Sunday, June 17, 2018

But Does Fiction Make Us Better? MLA 2018, part eight

This is the eighth part of a series wherein I share my notes on the panels I attended at January's convention of the Modern Language Association. Here are part one, part two, part three, part four, part five, part six, and part seven.

568: Against Empathy

There were maybe fifty people in attendance.

Joshua Landy announced that he would take it as a given that the U.S. political situation is catastrophic. What role should fiction and criticism play in remedying that? It’s natural, in the Shelleyan tradition (see also Rorty and Nussbaum) to think that fiction will help us by increasing empathy. There’s been a drop in empathy among college students of late—Sherry Turkle blames it on cell phones. But bigots do not, in fact, lack empathy! They use it on the wrong people and entities. Coates has written that “racism . . . is broad sympathy toward some and broad skepticism toward others.” Empathy advocates would say, okay, make artifacts that make us empathize with the right people. Suzanne Keene’s research shows that the empathy fiction generates makes students nicer to those in their in-group.

So what can literature do? Toni Morrison, Richard Wright, Spike Lee, and Ralph Ellison all work in part by blocking empathy. Do the Right Thing is one of the great artworks of the twentieth century, but the art, not Radio Raheem, is the object of our empathy. Radio is deliberately not a positive image. The visual approach to the black characters is highly stylized, the approach to the Italian-Americans more realist: they’re the ones who get more face shots and more signs of interiority. Bigger Thomas and even Invisible Man have imperfections that make them hard to side with: Ellison is celebrating imperfection. Pilate Dead is a problematic moral center: her love leads to catastrophe. Ditto Milkman’s epiphany in the hunting scene; in general, Milkman is no great shakes and refuses to consider the effects of his actions on the women around him.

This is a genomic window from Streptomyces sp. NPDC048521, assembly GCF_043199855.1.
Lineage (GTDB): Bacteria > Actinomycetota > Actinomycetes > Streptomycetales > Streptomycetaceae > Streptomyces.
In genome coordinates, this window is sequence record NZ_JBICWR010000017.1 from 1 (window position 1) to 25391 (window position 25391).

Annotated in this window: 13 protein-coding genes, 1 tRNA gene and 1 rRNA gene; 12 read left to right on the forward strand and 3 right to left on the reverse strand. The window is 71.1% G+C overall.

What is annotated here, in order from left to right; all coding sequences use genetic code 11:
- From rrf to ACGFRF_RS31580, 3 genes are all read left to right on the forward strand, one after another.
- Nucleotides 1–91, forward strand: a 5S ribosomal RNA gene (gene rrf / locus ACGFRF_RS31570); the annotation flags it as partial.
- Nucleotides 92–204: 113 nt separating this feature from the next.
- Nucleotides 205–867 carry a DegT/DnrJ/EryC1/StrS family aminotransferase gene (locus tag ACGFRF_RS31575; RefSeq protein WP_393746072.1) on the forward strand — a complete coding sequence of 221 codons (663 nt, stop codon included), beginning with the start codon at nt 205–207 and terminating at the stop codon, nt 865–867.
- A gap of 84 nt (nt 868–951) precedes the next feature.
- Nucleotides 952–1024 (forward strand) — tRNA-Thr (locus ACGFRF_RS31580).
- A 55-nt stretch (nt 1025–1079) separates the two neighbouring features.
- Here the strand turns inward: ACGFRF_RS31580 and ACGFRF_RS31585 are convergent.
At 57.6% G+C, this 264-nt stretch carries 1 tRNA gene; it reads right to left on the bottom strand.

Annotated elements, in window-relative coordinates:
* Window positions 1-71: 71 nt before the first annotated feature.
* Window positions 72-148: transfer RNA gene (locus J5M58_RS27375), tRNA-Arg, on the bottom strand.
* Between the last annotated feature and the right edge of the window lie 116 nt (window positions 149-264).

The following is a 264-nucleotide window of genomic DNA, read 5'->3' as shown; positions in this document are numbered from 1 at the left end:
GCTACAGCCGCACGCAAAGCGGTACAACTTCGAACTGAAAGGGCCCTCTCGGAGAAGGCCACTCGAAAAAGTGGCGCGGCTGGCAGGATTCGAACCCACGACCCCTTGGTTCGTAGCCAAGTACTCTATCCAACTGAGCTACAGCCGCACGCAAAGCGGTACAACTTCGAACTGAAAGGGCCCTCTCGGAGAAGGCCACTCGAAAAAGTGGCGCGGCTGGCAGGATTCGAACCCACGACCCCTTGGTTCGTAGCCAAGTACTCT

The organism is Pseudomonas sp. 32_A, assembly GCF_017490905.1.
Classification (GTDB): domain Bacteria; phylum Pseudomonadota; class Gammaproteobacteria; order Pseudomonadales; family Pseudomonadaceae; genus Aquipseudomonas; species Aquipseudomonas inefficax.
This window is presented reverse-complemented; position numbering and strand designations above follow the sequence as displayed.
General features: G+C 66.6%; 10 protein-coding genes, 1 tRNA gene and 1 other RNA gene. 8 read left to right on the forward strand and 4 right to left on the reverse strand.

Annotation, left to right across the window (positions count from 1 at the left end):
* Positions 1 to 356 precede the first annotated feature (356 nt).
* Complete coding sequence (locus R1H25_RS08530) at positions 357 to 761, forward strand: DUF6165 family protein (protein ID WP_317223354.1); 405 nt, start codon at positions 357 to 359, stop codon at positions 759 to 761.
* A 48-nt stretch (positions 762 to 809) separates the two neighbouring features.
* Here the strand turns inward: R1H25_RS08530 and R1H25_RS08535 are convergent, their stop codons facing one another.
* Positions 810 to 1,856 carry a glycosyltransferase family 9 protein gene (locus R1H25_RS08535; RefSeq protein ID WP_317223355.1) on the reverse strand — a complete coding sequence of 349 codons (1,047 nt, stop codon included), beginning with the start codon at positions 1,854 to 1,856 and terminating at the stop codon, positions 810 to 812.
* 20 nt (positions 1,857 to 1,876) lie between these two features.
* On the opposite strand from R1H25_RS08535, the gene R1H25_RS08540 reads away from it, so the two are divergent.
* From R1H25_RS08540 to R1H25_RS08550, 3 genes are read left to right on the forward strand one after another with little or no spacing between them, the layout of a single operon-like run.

Fictions can be political without being empathy-generators. The blocking of empathy facilitates a) nuanced moral judgment, such as the ability to discriminate among categories of wrongdoing b) the capacity to step back from our representations—the Brechtian ability to recognize narratives. Spike Lee’s point is to equip us with a bullshit-detector; Harriet Beecher Stowe cannot strengthen our capacity to step back from our representations and see them for the illusions they are.

What do people coming of age today need? An understanding of politics, of law, of history . . . literature and literary studies can offer critical reasoning skills and techniques of logical argumentation. Landy ended his talk with a weird denunciation of anti-Enlightenment and anti-reason positions, and said people who cannot follow Bruno Latour’s path and change course on these issues should shut up for several years.

Patrick Colm Hogan promised to show us problems in how we think about empathy and ethics, but to argue only against the use of the affect heuristic in moral evaluation. The biases Paul Bloom identifies affect spontaneous empathy, but not the cultivated empathy that ethicists advocate. No one is urging us to use spontaneous empathy as a moral criterion (although everybody does). Ethical principles demand systematic and unbiased consistency. Cultivated empathy is a response to the biases of spontaneous empathy. The objects of right-wing empathy should get our empathy, but so should everybody else: we need to resist the saliency and group-identity biases in determining whom we identify with. Prudence entails empathy with my future self; ethical considerations are of the same sort; so we can make empathic decisions on behalf of someone’s future self or future society, and they might require inflicting or failing to relieve current suffering. We need to cultivate ethics more assiduously for generic unknown persons.